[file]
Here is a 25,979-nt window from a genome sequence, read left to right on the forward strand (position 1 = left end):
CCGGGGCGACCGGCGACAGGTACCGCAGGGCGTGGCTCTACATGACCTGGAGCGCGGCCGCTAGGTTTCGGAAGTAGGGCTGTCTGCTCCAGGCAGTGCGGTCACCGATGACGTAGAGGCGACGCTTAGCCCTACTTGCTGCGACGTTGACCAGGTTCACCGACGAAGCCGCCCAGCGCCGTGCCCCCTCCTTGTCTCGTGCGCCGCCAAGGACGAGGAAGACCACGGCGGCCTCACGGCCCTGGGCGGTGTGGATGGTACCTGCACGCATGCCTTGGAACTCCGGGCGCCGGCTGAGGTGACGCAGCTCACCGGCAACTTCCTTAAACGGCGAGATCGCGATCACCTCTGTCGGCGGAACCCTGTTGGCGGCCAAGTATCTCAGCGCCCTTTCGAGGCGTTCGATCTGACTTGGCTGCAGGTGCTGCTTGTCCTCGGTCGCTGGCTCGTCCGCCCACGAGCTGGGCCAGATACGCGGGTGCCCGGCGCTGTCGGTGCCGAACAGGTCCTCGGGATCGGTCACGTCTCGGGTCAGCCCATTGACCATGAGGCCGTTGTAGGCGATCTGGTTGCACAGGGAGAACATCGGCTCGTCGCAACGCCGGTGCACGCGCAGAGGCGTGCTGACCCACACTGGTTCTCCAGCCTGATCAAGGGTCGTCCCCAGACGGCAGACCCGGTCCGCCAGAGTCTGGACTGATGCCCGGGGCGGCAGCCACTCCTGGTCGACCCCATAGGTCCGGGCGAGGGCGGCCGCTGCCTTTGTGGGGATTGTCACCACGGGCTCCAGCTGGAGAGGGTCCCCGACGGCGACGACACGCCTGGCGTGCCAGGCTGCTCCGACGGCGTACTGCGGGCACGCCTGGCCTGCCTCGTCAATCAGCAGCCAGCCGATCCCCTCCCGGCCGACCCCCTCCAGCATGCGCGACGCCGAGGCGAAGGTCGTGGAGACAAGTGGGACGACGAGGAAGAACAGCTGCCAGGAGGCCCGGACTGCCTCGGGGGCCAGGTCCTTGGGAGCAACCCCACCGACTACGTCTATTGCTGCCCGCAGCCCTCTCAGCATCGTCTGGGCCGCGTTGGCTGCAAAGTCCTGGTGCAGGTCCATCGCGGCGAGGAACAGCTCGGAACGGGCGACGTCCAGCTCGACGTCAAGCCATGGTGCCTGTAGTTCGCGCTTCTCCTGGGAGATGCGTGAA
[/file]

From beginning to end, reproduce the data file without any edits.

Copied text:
Here is a 25,979-nt window from a genome sequence, read left to right on the forward strand (position 1 = left end):
CCGGGGCGACCGGCGACAGGTACCGCAGGGCGTGGCTCTACATGACCTGGAGCGCGGCCGCTAGGTTTCGGAAGTAGGGCTGTCTGCTCCAGGCAGTGCGGTCACCGATGACGTAGAGGCGACGCTTAGCCCTACTTGCTGCGACGTTGACCAGGTTCACCGACGAAGCCGCCCAGCGCCGTGCCCCCTCCTTGTCTCGTGCGCCGCCAAGGACGAGGAAGACCACGGCGGCCTCACGGCCCTGGGCGGTGTGGATGGTACCTGCACGCATGCCTTGGAACTCCGGGCGCCGGCTGAGGTGACGCAGCTCACCGGCAACTTCCTTAAACGGCGAGATCGCGATCACCTCTGTCGGCGGAACCCTGTTGGCGGCCAAGTATCTCAGCGCCCTTTCGAGGCGTTCGATCTGACTTGGCTGCAGGTGCTGCTTGTCCTCGGTCGCTGGCTCGTCCGCCCACGAGCTGGGCCAGATACGCGGGTGCCCGGCGCTGTCGGTGCCGAACAGGTCCTCGGGATCGGTCACGTCTCGGGTCAGCCCATTGACCATGAGGCCGTTGTAGGCGATCTGGTTGCACAGGGAGAACATCGGCTCGTCGCAACGCCGGTGCACGCGCAGAGGCGTGCTGACCCACACTGGTTCTCCAGCCTGATCAAGGGTCGTCCCCAGACGGCAGACCCGGTCCGCCAGAGTCTGGACTGATGCCCGGGGCGGCAGCCACTCCTGGTCGACCCCATAGGTCCGGGCGAGGGCGGCCGCTGCCTTTGTGGGGATTGTCACCACGGGCTCCAGCTGGAGAGGGTCCCCGACGGCGACGACACGCCTGGCGTGCCAGGCTGCTCCGACGGCGTACTGCGGGCACGCCTGGCCTGCCTCGTCAATCAGCAGCCAGCCGATCCCCTCCCGGCCGACCCCCTCCAGCATGCGCGACGCCGAGGCGAAGGTCGTGGAGACAAGTGGGACGACGAGGAAGAACAGCTGCCAGGAGGCCCGGACTGCCTCGGGGGCCAGGTCCTTGGGAGCAACCCCACCGACTACGTCTATTGCTGCCCGCAGCCCTCTCAGCATCGTCTGGGCCGCGTTGGCTGCAAAGTCCTGGTGCAGGTCCATCGCGGCGAGGAACAGCTCGGAACGGGCGACGTCCAGCTCGACGTCAAGCCATGGTGCCTGTAGTTCGCGCTTCTCCTGGGAGATGCGTGAA